• 200 Alder (Alnus glutinosa)
  • 200 Downy Birch (Betulina pubescens
  • 100 Wild Cherry (Prunus avium)
  • 300+ Willow (Salix spp.) – Basket and fast growing ‘super’ willow.

We have also planted an oak grove consisting of 8 sessile oaks, and a ‘feminine’ grove consisting of hazel, blackthorn, birch, crab apple, mountain ash trees.

So far, less than a year after planting, the trees are on the whole doing really, really well.

The one exception to this is the wild cherry, but these were not intentionally planted – we were given them by someone who needed to find a use for them! The most obvious success is the Alder trees – they are absolutely on fire, rocketing away… Thus far, they have grown over a foot since we planted them, and the season isn’t over yet! The Birches have mainly taken also, but are growing more slowly than the alders. 

The willow have established themselves really well, and this is great because unlike the Alders, they were propagated by cuttings of willow stem pushed into the sodden ground. The viability rate has been very good and most of them have grown 2 – 3 feet – and some were only planted as sticks in March!

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Part of our Willow Plantation

But perhaps one of the biggest surprises is the success we’ve had with our Oak Trees. One, that was planted last august has reached a height of about 4 feet and has really bushed out and looks fantastic! We’ll know when we’ve succeeded when it’s possible to sit underneath it and look up at the branches way above!

IMG00158-20120805-1755

It’s really amazing to see how quickly the oaks are growing – Oak has a reputation of being a slow-growing tree, but ours are sprouting shoots that are at least 6 inches long – quite a feat for trees that are 3 feet tall! They’re also lovely because the shoots are a beautiful shade of red! IMG00159-20120805-1755

Bolstered by how well these trees are doing, we are (of course) going to plant more. The plans currently are to plant at least several hundred more trees this coming winter. Discussions with experienced horticulturalists, and observing what grows well here suggests planting more of the same (mainly willow and alder) and many more oaks. It has also been suggested that we could (and will) try planting wych elms, elder, poplar, and more oaks on the drier areas.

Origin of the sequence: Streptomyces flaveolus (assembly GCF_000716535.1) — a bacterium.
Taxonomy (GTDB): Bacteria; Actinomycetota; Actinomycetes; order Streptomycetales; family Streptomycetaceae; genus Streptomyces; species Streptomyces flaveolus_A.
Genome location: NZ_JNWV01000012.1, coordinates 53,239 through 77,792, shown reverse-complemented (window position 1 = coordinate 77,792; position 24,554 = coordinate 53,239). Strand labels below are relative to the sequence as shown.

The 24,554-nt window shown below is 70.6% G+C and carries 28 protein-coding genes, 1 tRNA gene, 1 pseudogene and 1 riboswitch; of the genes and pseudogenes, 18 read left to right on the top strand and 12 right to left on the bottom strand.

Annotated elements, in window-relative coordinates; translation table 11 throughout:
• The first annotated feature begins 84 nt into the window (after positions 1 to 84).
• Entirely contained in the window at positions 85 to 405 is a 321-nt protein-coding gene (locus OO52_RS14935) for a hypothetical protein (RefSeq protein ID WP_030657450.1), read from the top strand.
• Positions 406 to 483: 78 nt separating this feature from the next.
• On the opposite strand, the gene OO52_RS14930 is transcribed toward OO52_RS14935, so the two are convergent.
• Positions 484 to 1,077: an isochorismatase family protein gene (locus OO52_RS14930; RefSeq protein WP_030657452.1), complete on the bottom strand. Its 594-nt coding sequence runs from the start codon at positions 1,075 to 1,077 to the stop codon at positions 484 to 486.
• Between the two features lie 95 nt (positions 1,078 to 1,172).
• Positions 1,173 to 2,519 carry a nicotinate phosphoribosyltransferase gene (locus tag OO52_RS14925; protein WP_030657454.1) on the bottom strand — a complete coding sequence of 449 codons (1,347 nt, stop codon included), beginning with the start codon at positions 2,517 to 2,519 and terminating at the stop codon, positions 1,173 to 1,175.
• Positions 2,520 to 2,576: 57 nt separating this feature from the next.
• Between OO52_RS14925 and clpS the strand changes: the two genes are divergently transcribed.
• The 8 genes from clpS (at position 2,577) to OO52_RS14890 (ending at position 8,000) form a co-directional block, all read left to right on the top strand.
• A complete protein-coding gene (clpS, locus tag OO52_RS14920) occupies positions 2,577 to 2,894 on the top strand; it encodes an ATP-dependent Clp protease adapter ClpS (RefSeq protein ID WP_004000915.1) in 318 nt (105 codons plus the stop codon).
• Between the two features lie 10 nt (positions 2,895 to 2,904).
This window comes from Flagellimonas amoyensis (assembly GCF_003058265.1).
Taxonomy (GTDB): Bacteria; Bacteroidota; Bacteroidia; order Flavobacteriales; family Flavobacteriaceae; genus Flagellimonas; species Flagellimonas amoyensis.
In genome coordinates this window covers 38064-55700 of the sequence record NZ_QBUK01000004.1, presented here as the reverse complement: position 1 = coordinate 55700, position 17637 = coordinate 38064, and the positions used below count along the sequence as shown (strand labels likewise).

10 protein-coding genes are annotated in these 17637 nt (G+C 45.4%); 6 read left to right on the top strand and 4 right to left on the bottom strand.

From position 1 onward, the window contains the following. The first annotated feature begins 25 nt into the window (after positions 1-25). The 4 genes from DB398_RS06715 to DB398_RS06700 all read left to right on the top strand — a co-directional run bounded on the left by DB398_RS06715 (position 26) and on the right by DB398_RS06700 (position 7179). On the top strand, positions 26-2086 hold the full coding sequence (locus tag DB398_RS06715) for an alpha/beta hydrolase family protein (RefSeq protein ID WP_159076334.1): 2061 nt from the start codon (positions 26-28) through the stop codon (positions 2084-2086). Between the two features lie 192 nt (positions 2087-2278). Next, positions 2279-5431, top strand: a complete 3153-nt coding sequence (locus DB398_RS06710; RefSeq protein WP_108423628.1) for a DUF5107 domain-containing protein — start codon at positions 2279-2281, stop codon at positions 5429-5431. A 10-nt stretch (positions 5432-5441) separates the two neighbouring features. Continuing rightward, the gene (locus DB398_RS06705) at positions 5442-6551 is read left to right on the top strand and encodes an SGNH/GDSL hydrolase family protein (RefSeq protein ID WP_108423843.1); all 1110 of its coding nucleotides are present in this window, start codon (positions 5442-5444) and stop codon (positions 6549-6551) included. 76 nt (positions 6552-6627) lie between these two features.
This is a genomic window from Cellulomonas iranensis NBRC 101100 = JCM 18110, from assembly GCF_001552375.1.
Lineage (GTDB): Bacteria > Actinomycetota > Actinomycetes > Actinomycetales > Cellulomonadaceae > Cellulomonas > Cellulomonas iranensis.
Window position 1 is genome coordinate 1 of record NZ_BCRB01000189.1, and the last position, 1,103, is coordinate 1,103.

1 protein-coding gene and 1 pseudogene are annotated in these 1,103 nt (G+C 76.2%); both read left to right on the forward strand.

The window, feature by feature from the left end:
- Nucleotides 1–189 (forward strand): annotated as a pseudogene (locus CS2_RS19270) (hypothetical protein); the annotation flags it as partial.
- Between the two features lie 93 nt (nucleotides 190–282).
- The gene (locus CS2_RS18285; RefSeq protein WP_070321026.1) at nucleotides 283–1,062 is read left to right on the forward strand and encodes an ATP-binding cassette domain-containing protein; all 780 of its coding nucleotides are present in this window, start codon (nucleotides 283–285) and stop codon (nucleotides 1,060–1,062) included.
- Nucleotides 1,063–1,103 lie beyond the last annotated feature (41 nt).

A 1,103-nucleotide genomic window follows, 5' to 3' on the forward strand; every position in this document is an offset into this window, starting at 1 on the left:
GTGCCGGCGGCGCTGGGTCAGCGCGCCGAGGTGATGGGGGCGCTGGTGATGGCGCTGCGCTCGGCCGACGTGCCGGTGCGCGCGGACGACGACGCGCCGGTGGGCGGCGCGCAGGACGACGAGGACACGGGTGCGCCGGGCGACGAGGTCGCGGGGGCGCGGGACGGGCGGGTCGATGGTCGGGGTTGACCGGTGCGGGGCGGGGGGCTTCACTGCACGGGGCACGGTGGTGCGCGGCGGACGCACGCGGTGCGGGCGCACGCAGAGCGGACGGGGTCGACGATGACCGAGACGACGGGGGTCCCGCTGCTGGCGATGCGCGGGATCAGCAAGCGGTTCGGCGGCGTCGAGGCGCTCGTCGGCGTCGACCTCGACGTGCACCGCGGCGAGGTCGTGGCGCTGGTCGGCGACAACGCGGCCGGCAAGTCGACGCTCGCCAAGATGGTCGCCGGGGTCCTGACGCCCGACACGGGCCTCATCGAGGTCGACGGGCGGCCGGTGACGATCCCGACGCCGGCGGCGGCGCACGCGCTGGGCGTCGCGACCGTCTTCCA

The real victory for improving the land will be when the trees start to drop leaves and create a bed of leaf mould, which combined with greater shade will start to discourage (kill) the grass and start changing parts of the land from boggy grass-choked swamp into drier light woodland. This leaf mold will also be useful on areas of the land where there aren’t trees – it’s good compost for growing vegetables, herbs, fruit, and much more besides. Given that we can’t bring in soil due to logistical reasons and that we have about an inch of topsoil, this will be hugely important in enriching the soil, and enabling the field to be more productive in other ways.

The march of the trees has begun!


Weather station Mk.II

Posted on: July 3rd, 2012 by
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My makeshift Stephenson screen

At last, at the end of October I got my improved weather station established. I always knew my Stephenson screen would not easily fall over in that dense soil at Cae Non but I did not expect it to be such hard work ramming the stand deep enough down. It took two attempts, two broken off struts and one broken louvre panel and yet it is still about 6 inches higher as I would have wished for. Anyway, there it is and the clay will hold it firmly in place.

The instruments inside

The instruments inside are the minimum/maximum thermometer which I transferred from under the now obsolete plant pots and a Mason hygrometer. The latter has a dry and wet bulb thermometer and from the difference between the two the relative humidity can be established by means of a slide rule.